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198X or 201X? BMX Racing Back in Full Effect


198X or 201X? BMX Racing Back in Full Effect

When it comes to extreme sports, it’s 1980 all over again. One would have thought that skateboards and BMX bikes would be forgotten by now and instead, we’d be racing on hoverboards or something equally cool. However, it seems nostalgia got the better of us. Seeing my kids develop interest in something I used to spend many hours on makes me feel young and cool again.

That being said, I don’t mind the return of the BMX rage, because as someone who was a teenager back when BMX racing first was invented, it brings back fond memories of me and my friends getting together in my parent’s garage to watch overly recopied, grainy BMX videos of races. Afterwards, we’d get on our BMX bikes and race to the skate park and try all the new tricks we saw, only to miserably fail at them.

But enough reminiscing, let’s get to the point of this article. If you’re someone who’s new to BMX racing and BMX bikes in general, regardless of whether you’re young or old, you should first become familiar with the basics of BMX bikes. When looking for BMX race bikes for sale, you should pay attention to factors such as: the materials they’re constructed from, size, and weight.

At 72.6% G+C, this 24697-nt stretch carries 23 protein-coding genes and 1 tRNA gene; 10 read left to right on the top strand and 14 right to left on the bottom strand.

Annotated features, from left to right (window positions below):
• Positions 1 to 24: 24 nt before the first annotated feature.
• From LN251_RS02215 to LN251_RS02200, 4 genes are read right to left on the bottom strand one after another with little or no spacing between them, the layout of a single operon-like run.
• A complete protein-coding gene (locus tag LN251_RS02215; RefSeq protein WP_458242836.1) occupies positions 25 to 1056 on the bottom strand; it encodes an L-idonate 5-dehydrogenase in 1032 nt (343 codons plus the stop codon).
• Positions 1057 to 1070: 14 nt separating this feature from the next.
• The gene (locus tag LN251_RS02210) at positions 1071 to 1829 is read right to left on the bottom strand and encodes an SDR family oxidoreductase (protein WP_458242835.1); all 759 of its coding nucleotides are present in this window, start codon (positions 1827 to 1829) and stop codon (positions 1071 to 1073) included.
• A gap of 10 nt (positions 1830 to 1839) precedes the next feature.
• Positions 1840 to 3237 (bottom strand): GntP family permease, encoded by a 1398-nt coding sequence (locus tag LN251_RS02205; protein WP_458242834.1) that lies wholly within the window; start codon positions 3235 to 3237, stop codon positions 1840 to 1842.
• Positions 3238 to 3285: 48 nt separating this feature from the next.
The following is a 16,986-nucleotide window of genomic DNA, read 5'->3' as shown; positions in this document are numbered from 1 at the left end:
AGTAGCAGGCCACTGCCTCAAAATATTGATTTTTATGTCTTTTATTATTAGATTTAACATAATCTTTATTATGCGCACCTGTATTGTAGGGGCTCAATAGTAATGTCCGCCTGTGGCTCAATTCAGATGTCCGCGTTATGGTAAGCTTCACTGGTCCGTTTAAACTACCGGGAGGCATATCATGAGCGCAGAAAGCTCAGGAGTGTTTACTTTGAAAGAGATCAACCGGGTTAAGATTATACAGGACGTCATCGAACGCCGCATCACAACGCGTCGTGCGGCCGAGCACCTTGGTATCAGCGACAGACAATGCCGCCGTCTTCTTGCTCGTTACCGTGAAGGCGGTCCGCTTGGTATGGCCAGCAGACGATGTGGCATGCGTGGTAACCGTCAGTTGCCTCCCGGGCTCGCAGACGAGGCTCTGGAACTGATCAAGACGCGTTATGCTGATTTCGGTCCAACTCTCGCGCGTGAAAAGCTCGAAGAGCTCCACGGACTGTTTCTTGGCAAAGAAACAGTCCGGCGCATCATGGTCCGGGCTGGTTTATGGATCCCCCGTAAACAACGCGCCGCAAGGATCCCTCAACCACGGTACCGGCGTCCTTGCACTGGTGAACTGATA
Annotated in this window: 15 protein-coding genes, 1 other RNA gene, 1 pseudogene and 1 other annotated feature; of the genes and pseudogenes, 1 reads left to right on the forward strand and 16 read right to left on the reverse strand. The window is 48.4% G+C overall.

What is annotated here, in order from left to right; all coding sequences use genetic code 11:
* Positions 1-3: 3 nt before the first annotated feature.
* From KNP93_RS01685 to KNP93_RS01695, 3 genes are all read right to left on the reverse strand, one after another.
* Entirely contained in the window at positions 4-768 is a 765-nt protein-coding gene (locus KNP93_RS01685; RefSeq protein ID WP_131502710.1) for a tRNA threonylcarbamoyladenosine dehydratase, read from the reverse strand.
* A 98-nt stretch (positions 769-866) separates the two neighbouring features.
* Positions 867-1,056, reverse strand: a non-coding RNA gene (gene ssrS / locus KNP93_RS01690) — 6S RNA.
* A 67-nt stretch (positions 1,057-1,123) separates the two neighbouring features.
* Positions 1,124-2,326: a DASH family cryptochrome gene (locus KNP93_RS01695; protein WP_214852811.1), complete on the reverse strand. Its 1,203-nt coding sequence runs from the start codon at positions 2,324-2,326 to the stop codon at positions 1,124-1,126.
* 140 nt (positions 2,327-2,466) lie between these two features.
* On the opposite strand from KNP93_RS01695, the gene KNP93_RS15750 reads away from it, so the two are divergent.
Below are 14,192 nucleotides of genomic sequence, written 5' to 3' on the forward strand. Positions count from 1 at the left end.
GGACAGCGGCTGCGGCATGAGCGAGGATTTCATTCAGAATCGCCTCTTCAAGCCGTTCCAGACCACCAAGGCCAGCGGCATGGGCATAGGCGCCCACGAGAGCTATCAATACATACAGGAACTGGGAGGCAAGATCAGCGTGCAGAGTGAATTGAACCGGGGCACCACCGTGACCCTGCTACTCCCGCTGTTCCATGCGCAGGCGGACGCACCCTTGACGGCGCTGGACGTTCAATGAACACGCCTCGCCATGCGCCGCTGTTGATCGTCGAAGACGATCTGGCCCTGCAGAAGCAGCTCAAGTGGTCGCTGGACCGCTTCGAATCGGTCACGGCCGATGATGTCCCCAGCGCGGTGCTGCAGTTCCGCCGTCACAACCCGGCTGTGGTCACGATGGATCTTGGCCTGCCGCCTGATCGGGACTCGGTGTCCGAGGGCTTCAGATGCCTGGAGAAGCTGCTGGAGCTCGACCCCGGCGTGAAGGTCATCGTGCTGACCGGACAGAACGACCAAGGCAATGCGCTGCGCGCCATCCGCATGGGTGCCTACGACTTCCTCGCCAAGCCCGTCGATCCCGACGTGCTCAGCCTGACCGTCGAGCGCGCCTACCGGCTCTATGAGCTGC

Bmx Race Bikes For Sale


When looking for BMX race bikes for sale, you’ll typically come across bikes made from several different popular materials, including: aluminium, carbon steel, carbon fibre, titanium, chromoly steel and 1020 steel. If you’re on a limited budget, then aluminium and 1020 steel bikes are your best options. Aluminium is preferred for racing, as it’s very lightweight, yet strong. However, if you have a bigger or unlimited budget, then titanium and carbon fibre are the best options as both of them are extremely lightweight, strong, and flexible.


There’s no universally ideal size for BMX bikes, as all riders have different proportions. That being said, it’s best you get measured and look up a BMX sizing chart. Getting the right size will improve your riding experience tenfold and allow you to optimally perform both on racing tracks and in skate parks.


I briefly touched the subject of weight in the paragraph where I discussed the materials. Typically, lightweight bikes are more expensive, but then again, you don’t have to buy the most lightweight bike, especially if you’re a beginner. Lightweight bikes are considered better simply because they have better maneuverability, which translates into more control, which consequently requires less energy to accelerate to higher speeds.

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